involvement. Giving the idea as ^^above^^ that sex is just what men do to

women and as long as she isnt hit or held down it isnt rape.



Objectification and manipulation appears to be normalised.


Very true and as I said above I blame the easy availablity of porn and the

lack of good sex education.

I feel really sorry for the girls of today, Having access to grand daughters

and their friends gossiping, it appears that they need to have a boy to

validate themselves ....and they have to be appeasing. Social media

and fb have a lot to answer for imo.



posted on Jan, 1 2017 @ 11:03 PM
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originally posted by: Anaana
a reply to: AtomicKangaroo
what is important is to understand is that boys are not being taught not to rape in some societies.


Cannot remember classes or advertisments here in Australia where they teach women not to rape, sexually abuse kids or that domestic violence against men and children is bad either?

But I do see plenty of ads telling men to be good fathers and not to beat their wives. We have a department of womens affairs in my country but strangley not one for men.

I've read a lot of statistics that claim about 45% of reported DV is perpertuated by women, which makes me wonder how many it would be if you included non-reported cases.
A U.S study spoke to police and discovered police claim the majority of DV cases were started by women, just that as men are generally physically stronger we're much better at ending such confrontations so even if it is in defence we're the ones going to gaol and having our reputations destroyed.

A sexual abuse study I will link if I can find it where a study was done on male and female sexual abuse victims, more males interviewed apparently had been sexually assaulted by women than by men.



# Of men who had experienced sexual assault by a man (72,300):

# Of men who had experienced sexual assault by a woman (130,600):


Horizions: Research report October 2015

And yes this study is of course all about women and kids, but thankfully does mention abuse against men.
I am sure figures would be much much higher if more men came forward.

So how about we not single out men and teach women and men (because you know equality) that crime is bad regardless of what is dangling between your legs. Recently learned my 66 year old father was sexually abused by two older women when he was a kid.

I and my kids were victims of domestic violence, went to police for help and even with independant witnesses who got locked up? yep me the victim.

But yes, plenty of education for men, or more like guilt shaming. Time women got their chance to become better people. Because equality aint equal unless it is..... ta da..... EQUAL.

Heck men overall are more likely to victims of violent crime than females are. Where's the awareness and politically correct feels and outraged SJW's for them?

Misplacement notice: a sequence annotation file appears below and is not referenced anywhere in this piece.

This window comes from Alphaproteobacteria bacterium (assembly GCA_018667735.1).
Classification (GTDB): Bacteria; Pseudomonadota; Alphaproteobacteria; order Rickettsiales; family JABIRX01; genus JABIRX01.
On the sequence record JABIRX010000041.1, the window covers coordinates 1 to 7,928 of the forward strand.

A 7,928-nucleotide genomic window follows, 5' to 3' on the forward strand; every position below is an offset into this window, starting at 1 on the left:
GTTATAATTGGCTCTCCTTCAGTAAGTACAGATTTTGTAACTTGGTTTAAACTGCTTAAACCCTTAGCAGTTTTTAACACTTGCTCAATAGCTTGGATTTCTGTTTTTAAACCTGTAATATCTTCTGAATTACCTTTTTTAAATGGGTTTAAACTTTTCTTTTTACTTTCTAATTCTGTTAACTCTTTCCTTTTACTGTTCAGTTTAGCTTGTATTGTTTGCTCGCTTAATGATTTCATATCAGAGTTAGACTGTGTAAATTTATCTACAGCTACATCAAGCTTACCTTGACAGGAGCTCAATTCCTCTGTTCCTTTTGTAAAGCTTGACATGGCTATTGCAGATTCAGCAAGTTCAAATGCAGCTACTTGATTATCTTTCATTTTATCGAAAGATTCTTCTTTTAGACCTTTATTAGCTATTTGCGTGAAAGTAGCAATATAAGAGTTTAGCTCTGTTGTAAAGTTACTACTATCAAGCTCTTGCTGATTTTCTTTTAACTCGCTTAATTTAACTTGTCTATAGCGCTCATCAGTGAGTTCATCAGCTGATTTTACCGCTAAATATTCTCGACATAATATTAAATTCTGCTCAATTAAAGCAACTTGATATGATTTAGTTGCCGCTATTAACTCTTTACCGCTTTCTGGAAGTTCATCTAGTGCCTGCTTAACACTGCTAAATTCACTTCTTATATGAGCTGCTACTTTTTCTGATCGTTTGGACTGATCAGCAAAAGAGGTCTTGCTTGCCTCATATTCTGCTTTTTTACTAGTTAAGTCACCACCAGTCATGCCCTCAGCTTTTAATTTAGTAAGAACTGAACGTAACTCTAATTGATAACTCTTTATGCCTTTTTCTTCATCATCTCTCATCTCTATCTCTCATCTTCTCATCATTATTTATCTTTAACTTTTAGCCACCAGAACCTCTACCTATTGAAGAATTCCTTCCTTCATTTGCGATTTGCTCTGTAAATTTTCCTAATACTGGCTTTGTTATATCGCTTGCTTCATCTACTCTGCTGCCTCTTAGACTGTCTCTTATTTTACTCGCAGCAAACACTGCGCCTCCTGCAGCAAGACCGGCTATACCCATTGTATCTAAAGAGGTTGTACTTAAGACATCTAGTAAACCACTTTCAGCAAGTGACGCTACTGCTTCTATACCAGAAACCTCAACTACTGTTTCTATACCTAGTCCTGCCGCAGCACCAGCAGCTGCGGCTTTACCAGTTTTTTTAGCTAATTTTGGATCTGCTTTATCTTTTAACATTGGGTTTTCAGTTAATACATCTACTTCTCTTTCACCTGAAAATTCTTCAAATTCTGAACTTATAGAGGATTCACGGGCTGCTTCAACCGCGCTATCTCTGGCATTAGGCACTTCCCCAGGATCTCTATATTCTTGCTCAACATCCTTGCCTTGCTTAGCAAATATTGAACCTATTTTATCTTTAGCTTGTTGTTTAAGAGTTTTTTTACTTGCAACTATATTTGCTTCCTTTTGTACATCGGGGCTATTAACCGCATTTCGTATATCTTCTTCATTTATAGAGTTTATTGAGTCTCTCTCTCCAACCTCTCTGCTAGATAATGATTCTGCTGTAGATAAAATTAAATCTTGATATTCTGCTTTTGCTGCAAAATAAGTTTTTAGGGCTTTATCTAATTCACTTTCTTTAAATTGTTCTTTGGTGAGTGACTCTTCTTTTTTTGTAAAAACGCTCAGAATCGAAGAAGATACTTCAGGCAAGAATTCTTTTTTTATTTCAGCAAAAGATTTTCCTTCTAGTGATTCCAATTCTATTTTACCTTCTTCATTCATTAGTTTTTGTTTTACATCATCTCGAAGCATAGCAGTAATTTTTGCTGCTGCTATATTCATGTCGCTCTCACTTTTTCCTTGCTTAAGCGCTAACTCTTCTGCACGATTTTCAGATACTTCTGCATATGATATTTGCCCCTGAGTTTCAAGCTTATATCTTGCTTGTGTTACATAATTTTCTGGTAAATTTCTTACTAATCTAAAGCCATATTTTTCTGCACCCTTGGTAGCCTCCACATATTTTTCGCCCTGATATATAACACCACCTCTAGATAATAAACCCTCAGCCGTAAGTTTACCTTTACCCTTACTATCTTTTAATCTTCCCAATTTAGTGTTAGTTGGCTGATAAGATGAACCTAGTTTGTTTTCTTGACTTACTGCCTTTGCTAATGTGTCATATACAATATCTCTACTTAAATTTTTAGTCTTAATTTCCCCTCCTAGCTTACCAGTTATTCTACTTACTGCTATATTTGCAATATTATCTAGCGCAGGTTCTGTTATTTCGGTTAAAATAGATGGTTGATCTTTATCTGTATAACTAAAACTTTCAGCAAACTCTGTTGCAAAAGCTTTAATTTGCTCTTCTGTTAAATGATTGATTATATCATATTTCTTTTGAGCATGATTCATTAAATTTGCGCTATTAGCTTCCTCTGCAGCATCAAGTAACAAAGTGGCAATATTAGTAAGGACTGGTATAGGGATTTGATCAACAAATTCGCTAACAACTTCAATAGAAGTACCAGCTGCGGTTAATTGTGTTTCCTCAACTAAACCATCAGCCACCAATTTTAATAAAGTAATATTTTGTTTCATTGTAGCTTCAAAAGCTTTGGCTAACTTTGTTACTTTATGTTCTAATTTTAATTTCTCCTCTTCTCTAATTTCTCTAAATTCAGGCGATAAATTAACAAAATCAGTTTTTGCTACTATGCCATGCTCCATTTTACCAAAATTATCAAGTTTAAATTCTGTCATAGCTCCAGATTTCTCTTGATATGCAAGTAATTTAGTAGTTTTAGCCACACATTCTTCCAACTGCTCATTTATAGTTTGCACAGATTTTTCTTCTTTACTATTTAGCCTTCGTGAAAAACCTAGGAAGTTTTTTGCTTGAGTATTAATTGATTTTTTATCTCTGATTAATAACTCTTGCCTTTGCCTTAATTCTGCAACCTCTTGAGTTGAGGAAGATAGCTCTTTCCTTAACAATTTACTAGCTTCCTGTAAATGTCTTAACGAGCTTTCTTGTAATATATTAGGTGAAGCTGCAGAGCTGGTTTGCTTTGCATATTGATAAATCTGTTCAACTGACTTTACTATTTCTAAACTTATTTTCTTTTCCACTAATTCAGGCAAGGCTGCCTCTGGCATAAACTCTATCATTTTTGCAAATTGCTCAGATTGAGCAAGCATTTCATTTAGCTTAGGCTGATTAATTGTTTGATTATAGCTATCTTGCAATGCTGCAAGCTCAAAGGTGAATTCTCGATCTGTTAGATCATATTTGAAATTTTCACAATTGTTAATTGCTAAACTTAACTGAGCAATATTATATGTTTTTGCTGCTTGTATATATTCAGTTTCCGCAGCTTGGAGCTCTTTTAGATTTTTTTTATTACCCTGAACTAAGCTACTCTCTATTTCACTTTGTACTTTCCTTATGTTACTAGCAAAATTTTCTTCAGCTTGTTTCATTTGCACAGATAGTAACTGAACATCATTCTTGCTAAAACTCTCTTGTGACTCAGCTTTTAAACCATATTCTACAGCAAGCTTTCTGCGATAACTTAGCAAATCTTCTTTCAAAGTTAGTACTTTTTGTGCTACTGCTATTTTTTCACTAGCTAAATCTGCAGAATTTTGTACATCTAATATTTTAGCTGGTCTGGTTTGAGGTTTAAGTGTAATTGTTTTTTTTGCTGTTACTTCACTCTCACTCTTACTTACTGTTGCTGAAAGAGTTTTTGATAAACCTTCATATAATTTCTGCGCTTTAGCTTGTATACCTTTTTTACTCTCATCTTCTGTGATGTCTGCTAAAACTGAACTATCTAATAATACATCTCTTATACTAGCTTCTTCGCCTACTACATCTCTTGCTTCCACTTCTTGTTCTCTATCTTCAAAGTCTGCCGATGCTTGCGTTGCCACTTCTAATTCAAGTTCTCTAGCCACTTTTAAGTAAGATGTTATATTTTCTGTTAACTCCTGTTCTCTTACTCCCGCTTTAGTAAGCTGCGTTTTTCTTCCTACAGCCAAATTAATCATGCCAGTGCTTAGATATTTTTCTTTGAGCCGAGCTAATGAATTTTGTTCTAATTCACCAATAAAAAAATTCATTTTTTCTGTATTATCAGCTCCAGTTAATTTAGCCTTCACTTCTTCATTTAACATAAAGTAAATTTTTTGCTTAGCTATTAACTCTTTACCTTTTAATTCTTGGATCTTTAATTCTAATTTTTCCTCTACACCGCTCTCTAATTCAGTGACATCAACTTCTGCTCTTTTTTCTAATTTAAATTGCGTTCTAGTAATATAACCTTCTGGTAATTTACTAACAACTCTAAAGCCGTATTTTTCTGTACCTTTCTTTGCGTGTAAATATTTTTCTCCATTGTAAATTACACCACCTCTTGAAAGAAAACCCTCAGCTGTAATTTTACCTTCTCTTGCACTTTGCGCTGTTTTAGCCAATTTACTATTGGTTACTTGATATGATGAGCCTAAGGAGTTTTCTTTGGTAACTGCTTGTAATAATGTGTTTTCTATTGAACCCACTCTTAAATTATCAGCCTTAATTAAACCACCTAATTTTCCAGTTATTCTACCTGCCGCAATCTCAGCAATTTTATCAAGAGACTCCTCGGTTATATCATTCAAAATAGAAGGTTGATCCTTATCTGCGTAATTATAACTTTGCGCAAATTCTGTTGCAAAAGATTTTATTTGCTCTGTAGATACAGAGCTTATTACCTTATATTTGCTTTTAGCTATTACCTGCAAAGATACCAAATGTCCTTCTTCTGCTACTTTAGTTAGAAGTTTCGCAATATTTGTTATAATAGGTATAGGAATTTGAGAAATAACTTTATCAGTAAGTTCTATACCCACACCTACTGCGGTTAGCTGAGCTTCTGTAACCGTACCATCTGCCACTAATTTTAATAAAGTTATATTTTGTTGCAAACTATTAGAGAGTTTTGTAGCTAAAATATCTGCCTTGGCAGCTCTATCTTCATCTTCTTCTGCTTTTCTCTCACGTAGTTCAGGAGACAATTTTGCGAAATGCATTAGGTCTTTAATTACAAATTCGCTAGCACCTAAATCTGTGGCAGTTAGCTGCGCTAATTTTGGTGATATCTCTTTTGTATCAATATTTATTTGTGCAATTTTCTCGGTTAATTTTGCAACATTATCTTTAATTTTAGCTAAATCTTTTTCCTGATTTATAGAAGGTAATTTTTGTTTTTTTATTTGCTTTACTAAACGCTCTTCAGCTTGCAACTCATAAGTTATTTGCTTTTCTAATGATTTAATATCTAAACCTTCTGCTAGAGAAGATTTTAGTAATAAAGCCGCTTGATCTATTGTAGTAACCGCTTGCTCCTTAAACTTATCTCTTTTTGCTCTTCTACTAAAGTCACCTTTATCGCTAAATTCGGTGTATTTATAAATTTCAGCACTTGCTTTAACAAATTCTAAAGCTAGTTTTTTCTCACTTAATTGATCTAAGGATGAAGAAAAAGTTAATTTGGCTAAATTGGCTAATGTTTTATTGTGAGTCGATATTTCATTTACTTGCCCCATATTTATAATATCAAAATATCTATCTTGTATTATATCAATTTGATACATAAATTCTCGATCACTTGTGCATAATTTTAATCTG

posted on Jan, 2 2017 @ 12:19 AM
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a reply to: AtomicKangaroo

Absolutely. I am pretty anti-feminist (at least the current wave) because it has swung into an extreme of misandry, in which women have the right to do whatever they want to others, no matter how much damage it causes, and men are not only held to stricter expectations, but assumed to be guilty in all circumstances. - even if they are raped.

As I started out here, both genders need guidance in learning to be respectful of others and self- not just males.

But it is socially accepted- no, encouraged for females to use the emotional tyranny of victimhood , that the guys who are abused have little or no voice. They have to face the social pressure to be either a "predator" or a "rescuer" role, or shut up and say nothing.

As much as I'd like to voice compassion for the female victims of rape (and I feel it) I also hate the way they are encouraged to USE that unfortunate event for the rest of their lives in the place of assertive and honest self respect.
edit on 2-1-2017 by Bluesma because: (no reason given)



posted on Jan, 2 2017 @ 01:06 AM
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a reply to: Bluesma

Yep, sad but true.

I hate terms like feminism. It's a divisive label, have feminists say they're for equality, no if you're for equality you're an egalitarian.
They shut up or get abusive when I ask "what are you doing to protect men and their rights"

or my favourite:

"As a western woman, please name one right I as a male have that you do not."
That one really get's them pissed off and I am still awaiting an answer. Mind you I can list a books worth of rights they have that as a male I do not have.

While I was being assaulted in public in front of my kids, strangers came over to help. But who do you think they came to help, me or the woman? Yep her, but thankfully they saw things for what they were and assited me. Also gave statements to the cops saying I was the one being assaulted, complete strangers. Yet still I was the one arrested and put in a cell for the night and had to appear in court later. Despite evidence showing I was the victim and had done no wrong, even her own statements and testimony showed she was clearly lying, I was found guilty.